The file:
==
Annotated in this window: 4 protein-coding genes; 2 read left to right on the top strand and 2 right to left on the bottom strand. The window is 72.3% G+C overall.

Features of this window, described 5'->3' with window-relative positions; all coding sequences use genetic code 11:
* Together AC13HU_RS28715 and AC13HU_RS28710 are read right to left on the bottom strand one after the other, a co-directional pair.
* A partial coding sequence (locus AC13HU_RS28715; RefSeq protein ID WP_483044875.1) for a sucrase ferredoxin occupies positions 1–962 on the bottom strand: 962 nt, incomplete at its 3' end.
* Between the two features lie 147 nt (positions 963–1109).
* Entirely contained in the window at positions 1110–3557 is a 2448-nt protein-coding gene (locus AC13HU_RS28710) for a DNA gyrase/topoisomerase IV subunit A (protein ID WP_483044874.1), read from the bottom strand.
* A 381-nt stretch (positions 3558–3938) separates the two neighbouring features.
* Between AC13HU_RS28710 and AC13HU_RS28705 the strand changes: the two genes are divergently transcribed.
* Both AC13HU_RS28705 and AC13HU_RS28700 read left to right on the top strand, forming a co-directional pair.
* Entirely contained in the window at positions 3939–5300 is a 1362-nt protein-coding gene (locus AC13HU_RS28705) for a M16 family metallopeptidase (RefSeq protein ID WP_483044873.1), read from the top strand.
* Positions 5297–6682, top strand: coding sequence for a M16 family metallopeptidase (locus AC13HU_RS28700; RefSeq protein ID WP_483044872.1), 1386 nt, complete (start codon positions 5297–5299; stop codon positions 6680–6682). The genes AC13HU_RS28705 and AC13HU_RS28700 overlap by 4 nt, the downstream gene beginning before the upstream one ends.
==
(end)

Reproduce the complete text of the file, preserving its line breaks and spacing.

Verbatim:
Annotated in this window: 4 protein-coding genes; 2 read left to right on the top strand and 2 right to left on the bottom strand. The window is 72.3% G+C overall.

Features of this window, described 5'->3' with window-relative positions; all coding sequences use genetic code 11:
* Together AC13HU_RS28715 and AC13HU_RS28710 are read right to left on the bottom strand one after the other, a co-directional pair.
* A partial coding sequence (locus AC13HU_RS28715; RefSeq protein ID WP_483044875.1) for a sucrase ferredoxin occupies positions 1–962 on the bottom strand: 962 nt, incomplete at its 3' end.
* Between the two features lie 147 nt (positions 963–1109).
* Entirely contained in the window at positions 1110–3557 is a 2448-nt protein-coding gene (locus AC13HU_RS28710) for a DNA gyrase/topoisomerase IV subunit A (protein ID WP_483044874.1), read from the bottom strand.
* A 381-nt stretch (positions 3558–3938) separates the two neighbouring features.
* Between AC13HU_RS28710 and AC13HU_RS28705 the strand changes: the two genes are divergently transcribed.
* Both AC13HU_RS28705 and AC13HU_RS28700 read left to right on the top strand, forming a co-directional pair.
* Entirely contained in the window at positions 3939–5300 is a 1362-nt protein-coding gene (locus AC13HU_RS28705) for a M16 family metallopeptidase (RefSeq protein ID WP_483044873.1), read from the top strand.
* Positions 5297–6682, top strand: coding sequence for a M16 family metallopeptidase (locus AC13HU_RS28700; RefSeq protein ID WP_483044872.1), 1386 nt, complete (start codon positions 5297–5299; stop codon positions 6680–6682). The genes AC13HU_RS28705 and AC13HU_RS28700 overlap by 4 nt, the downstream gene beginning before the upstream one ends.